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Signing Statements: Wrong Then, Wrong Now

Note: This post is dedicated to the Zone of Twilight, because I couldn’t find a way to contact that blog author directly. My message is that President Obama’s signing statements are still being posted to the reformatted Compilation of Presidential Documents.

A few days ago, I decided to search the official Federal Digital System to see if President Obama had started issuing “signing statements” that purported to void parts of legislation he didn’t agree with. I chose “advanced search”, then selected “Compilation of Presidential Documents”, set the date to only look at items published after 1/20/2009. I then searched for the term “statement on signing.” I was neither expecting nor hoping to find any results, but figured it was my duty to see if President Obama was doing one of the major things that incensed me about President Bush.

As of this writing, my search brought up nine hits. And some of them indeed say that the President intends to disregard statute sections he regards as unconstitutional. This may not be news to many of you because the first Obama signing statement was issued in March 2009 and there had been a significant amount of blog coverage. Somehow I missed it till now. I’m sorry about that, but I hadn’t consciously given President Obama a pass on this issue.

President Obama anticipated there would be controversy over his use of a tool that he criticized the Bush Administration using, so he issued a Memorandum on Presidential Signing Statements dated March 9, 2009. This memo defends the practice of signing statements while acknowledging their potential for abuse. To avoid abuse, President Obama offers four principles he will follow in considering whether to issue a signing statement:

1. The executive branch will take appropriate and timely steps, whenever practicable, to inform the Congress of its constitutional concerns about pending legislation. Such communication should facilitate the efforts of the executive branch and the Congress to work together to address these concerns during the legislative process, thus minimizing the number of occasions on which I am presented with an enrolled bill that may require a signing statement.

2. Because legislation enacted by the Congress comes with a presumption of constitutionality, I will strive to avoid the conclusion that any part of an enrolled bill is unconstitutional. In exercising my responsibility to determine whether a provision of an enrolled bill is unconstitutional, I will act with caution and restraint, based only on interpretations of the Constitution that are well-founded.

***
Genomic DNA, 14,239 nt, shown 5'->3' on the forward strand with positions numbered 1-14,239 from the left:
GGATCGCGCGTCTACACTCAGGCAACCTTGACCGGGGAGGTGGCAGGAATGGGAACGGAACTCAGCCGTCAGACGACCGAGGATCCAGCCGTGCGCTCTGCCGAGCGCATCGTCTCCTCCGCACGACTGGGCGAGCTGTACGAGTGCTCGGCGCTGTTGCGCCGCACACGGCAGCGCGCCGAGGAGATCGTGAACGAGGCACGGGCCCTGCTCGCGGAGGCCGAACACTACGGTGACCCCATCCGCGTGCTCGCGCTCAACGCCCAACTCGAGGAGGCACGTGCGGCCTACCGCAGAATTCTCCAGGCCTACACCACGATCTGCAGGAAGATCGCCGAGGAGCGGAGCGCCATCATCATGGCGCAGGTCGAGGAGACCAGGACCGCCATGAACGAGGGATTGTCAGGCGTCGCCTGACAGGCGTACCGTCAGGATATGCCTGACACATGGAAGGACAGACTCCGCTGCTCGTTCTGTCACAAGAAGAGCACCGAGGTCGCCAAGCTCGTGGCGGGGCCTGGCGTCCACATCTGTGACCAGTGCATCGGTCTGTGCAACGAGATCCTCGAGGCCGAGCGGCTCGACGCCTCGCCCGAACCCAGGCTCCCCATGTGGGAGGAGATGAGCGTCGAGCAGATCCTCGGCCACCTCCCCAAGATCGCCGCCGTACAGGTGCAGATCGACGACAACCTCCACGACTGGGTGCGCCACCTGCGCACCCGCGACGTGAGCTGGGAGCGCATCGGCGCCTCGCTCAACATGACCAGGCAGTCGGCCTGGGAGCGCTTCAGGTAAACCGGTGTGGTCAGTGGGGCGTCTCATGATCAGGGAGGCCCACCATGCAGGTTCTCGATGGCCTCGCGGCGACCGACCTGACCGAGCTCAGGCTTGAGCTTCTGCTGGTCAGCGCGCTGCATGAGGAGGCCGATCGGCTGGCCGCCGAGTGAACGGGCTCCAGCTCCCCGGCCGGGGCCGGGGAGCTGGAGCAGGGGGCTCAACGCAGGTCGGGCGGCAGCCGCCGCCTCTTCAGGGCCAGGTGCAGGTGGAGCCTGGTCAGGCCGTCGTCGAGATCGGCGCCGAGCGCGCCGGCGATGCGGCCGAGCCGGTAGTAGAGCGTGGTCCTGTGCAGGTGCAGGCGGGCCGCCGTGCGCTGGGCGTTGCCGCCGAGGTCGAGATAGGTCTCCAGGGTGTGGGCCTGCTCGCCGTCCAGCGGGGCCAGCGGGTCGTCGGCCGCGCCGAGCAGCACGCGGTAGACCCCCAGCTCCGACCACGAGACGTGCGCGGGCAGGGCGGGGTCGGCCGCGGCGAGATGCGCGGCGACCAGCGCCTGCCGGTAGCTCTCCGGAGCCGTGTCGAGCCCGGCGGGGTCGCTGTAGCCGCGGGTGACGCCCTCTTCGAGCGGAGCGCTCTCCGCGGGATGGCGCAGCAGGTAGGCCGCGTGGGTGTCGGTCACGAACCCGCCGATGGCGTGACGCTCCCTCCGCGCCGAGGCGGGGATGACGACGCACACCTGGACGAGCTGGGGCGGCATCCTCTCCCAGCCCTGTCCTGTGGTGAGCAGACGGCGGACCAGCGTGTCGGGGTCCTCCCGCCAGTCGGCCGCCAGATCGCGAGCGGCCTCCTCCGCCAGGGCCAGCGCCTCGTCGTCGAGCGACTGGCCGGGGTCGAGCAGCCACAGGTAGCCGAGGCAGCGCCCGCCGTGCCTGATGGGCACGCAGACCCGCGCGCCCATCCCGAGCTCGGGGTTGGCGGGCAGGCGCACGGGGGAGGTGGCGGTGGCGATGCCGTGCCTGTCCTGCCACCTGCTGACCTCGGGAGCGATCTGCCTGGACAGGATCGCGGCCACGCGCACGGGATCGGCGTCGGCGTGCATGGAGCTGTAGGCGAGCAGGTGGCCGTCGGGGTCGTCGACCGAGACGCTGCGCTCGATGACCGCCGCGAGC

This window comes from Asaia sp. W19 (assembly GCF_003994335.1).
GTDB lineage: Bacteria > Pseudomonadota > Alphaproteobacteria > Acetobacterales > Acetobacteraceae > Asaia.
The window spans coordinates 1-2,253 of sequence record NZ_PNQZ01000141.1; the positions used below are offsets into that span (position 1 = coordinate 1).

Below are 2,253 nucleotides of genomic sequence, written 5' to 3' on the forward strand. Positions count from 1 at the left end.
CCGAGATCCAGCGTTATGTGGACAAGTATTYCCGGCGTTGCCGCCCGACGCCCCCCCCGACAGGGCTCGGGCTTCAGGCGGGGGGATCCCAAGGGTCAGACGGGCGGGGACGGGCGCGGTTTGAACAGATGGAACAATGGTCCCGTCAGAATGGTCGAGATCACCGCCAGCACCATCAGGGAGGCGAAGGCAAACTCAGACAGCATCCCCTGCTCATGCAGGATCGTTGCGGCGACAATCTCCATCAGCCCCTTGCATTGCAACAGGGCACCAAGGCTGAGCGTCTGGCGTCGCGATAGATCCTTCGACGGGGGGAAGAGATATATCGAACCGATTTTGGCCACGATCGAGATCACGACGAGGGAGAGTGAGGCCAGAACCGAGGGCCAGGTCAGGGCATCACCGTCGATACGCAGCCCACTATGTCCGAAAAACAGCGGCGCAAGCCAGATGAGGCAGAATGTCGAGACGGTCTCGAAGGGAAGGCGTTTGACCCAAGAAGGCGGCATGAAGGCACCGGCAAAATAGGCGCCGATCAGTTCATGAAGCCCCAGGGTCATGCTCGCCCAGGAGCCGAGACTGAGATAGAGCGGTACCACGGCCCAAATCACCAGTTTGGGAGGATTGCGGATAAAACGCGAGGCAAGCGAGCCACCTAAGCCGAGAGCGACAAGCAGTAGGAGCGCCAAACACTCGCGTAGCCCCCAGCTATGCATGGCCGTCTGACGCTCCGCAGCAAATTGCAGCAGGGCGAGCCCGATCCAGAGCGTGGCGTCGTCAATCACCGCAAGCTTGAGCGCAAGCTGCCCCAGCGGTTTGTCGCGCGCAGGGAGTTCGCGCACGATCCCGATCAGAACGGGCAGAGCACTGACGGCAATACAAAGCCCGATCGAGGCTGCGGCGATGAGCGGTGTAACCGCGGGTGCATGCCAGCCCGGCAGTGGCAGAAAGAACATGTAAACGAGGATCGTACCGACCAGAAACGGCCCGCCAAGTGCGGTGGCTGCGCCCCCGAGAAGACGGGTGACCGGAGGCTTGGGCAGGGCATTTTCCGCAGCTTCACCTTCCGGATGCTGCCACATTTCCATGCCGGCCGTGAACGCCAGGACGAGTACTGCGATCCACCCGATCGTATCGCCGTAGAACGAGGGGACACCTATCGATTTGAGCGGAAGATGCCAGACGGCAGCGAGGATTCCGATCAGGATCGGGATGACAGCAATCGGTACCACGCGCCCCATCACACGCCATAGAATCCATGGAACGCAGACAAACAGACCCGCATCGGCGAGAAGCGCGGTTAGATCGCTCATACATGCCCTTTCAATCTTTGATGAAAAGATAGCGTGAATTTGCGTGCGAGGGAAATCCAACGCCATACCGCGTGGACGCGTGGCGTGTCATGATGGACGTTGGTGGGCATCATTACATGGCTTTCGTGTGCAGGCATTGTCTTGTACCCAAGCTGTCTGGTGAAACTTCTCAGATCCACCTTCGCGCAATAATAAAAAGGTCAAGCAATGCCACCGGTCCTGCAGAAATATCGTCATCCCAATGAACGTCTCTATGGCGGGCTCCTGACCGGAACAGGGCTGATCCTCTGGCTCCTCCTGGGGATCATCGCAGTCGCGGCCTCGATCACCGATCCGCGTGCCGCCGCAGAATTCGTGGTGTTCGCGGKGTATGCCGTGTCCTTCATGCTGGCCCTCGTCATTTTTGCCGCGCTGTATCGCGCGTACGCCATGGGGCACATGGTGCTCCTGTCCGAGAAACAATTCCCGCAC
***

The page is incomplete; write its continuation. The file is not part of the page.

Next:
3. To promote transparency and accountability, I will ensure that signing statements identify my constitutional concerns about a statutory provision with sufficient specificity to make clear the nature and basis of the constitutional objection.

4. I will announce in signing statements that I will construe a statutory provision in a manner that avoids a constitutional problem only if that construction is a legitimate one.

I’m sorry, but this just isn’t good enough. Aside from number 3, I feel confident that President Bush would have agreed with and claimed that he practiced these principles. This memorandum appears to be another way of saying “trust me” in the face of expanded executive power. I’m not buying it.

When it comes to legislation passed by Congress, there are three and only three legitimate ways of dealing with it — Sign it, Veto it, or Sue after signing. Our system of government gives the judicial branch the responsibility of interpreting law and deciding what is and is not constitutional. Letting the executive decide which part of the laws it will execute was wrong under Bush and its just as wrong as Obama.


If you don’t want to go through the search screens listed above, you can find a handy list of Obama signing statements at http://www.coherentbabble.com/listBHOall.htm. I still don’t know what bothers me more — that the President is continuing this practice or that it took me nine months to figure it out.


3 Responses

  1. Absolutelyl agree! I was, and for the most part still am, a strong Obama supporter. But signing statement just should not be allowed, for any president at any time.

  2. Is there a place to find more recent signing statements??

  3. Hi Hanna, Thanks for stopping by. According to both the “Coherent Babble” blog list at http://www.coherentbabble.com/listBHOall.htm, and the Federal Digital System at http://www.fdsys.gov, the most recent Obama signing statement as of 1/31/2010 was issued on November 11, 2009 for the S. 475, the “Military Spouses Residency Relief Act”.

    If you have reason to believe there is a more recent signing statement than that, please come back and leave the name of the bill he signed. Thanks.

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